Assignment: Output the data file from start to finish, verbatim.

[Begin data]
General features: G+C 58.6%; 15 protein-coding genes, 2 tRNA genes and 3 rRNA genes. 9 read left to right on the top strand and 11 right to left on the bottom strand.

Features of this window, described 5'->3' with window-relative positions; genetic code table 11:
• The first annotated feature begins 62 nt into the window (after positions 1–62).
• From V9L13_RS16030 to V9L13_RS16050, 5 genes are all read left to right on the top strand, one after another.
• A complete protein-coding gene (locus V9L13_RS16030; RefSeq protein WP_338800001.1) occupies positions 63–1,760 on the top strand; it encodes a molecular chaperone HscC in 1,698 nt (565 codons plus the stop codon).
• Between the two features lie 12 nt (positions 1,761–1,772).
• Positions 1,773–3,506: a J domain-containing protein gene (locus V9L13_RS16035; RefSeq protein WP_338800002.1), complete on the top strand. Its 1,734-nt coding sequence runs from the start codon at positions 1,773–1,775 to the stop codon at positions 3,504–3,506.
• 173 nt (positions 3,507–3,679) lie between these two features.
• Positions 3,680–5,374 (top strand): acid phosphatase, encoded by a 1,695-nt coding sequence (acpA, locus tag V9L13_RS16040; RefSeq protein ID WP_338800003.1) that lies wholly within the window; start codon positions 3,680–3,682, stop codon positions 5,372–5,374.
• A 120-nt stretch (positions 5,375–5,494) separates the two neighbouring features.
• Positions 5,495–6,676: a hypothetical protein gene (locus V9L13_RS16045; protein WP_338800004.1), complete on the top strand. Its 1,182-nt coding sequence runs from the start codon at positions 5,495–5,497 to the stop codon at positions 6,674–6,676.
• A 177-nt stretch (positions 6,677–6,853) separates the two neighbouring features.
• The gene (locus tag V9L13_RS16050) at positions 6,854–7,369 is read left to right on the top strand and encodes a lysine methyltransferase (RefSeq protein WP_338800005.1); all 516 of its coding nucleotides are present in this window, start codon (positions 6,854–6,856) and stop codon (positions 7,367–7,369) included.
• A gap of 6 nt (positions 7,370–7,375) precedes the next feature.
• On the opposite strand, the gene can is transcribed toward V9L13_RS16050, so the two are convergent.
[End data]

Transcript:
General features: G+C 58.6%; 15 protein-coding genes, 2 tRNA genes and 3 rRNA genes. 9 read left to right on the top strand and 11 right to left on the bottom strand.

Features of this window, described 5'->3' with window-relative positions; genetic code table 11:
• The first annotated feature begins 62 nt into the window (after positions 1–62).
• From V9L13_RS16030 to V9L13_RS16050, 5 genes are all read left to right on the top strand, one after another.
• A complete protein-coding gene (locus V9L13_RS16030; RefSeq protein WP_338800001.1) occupies positions 63–1,760 on the top strand; it encodes a molecular chaperone HscC in 1,698 nt (565 codons plus the stop codon).
• Between the two features lie 12 nt (positions 1,761–1,772).
• Positions 1,773–3,506: a J domain-containing protein gene (locus V9L13_RS16035; RefSeq protein WP_338800002.1), complete on the top strand. Its 1,734-nt coding sequence runs from the start codon at positions 1,773–1,775 to the stop codon at positions 3,504–3,506.
• 173 nt (positions 3,507–3,679) lie between these two features.
• Positions 3,680–5,374 (top strand): acid phosphatase, encoded by a 1,695-nt coding sequence (acpA, locus tag V9L13_RS16040; RefSeq protein ID WP_338800003.1) that lies wholly within the window; start codon positions 3,680–3,682, stop codon positions 5,372–5,374.
• A 120-nt stretch (positions 5,375–5,494) separates the two neighbouring features.
• Positions 5,495–6,676: a hypothetical protein gene (locus V9L13_RS16045; protein WP_338800004.1), complete on the top strand. Its 1,182-nt coding sequence runs from the start codon at positions 5,495–5,497 to the stop codon at positions 6,674–6,676.
• A 177-nt stretch (positions 6,677–6,853) separates the two neighbouring features.
• The gene (locus tag V9L13_RS16050) at positions 6,854–7,369 is read left to right on the top strand and encodes a lysine methyltransferase (RefSeq protein WP_338800005.1); all 516 of its coding nucleotides are present in this window, start codon (positions 6,854–6,856) and stop codon (positions 7,367–7,369) included.
• A gap of 6 nt (positions 7,370–7,375) precedes the next feature.
• On the opposite strand, the gene can is transcribed toward V9L13_RS16050, so the two are convergent.